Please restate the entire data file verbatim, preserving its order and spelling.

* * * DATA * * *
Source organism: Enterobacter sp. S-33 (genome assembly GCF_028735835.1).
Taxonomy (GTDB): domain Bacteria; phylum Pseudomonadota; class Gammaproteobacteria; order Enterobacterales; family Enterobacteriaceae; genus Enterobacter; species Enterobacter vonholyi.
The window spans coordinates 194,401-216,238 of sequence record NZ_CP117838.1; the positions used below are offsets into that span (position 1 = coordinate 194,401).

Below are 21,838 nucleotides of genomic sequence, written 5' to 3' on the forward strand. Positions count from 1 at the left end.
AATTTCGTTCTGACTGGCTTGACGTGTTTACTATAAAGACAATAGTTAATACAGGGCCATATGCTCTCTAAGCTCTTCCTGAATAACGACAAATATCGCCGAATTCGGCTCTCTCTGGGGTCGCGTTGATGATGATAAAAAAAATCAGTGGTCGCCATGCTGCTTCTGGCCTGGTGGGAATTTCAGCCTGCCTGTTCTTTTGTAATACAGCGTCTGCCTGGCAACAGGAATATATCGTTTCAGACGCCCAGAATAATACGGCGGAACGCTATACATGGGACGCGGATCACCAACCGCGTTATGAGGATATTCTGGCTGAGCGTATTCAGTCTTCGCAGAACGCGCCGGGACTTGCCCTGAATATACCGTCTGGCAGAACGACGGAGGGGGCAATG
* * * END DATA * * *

Source organism: Enterobacter sp. S-33 (genome assembly GCF_028735835.1).
Taxonomy (GTDB): domain Bacteria; phylum Pseudomonadota; class Gammaproteobacteria; order Enterobacterales; family Enterobacteriaceae; genus Enterobacter; species Enterobacter vonholyi.
The window spans coordinates 194,401-216,238 of sequence record NZ_CP117838.1; the positions used below are offsets into that span (position 1 = coordinate 194,401).

Below are 21,838 nucleotides of genomic sequence, written 5' to 3' on the forward strand. Positions count from 1 at the left end.
AATTTCGTTCTGACTGGCTTGACGTGTTTACTATAAAGACAATAGTTAATACAGGGCCATATGCTCTCTAAGCTCTTCCTGAATAACGACAAATATCGCCGAATTCGGCTCTCTCTGGGGTCGCGTTGATGATGATAAAAAAAATCAGTGGTCGCCATGCTGCTTCTGGCCTGGTGGGAATTTCAGCCTGCCTGTTCTTTTGTAATACAGCGTCTGCCTGGCAACAGGAATATATCGTTTCAGACGCCCAGAATAATACGGCGGAACGCTATACATGGGACGCGGATCACCAACCGCGTTATGAGGATATTCTGGCTGAGCGTATTCAGTCTTCGCAGAACGCGCCGGGACTTGCCCTGAATATACCGTCTGGCAGAACGACGGAGGGGGCAATG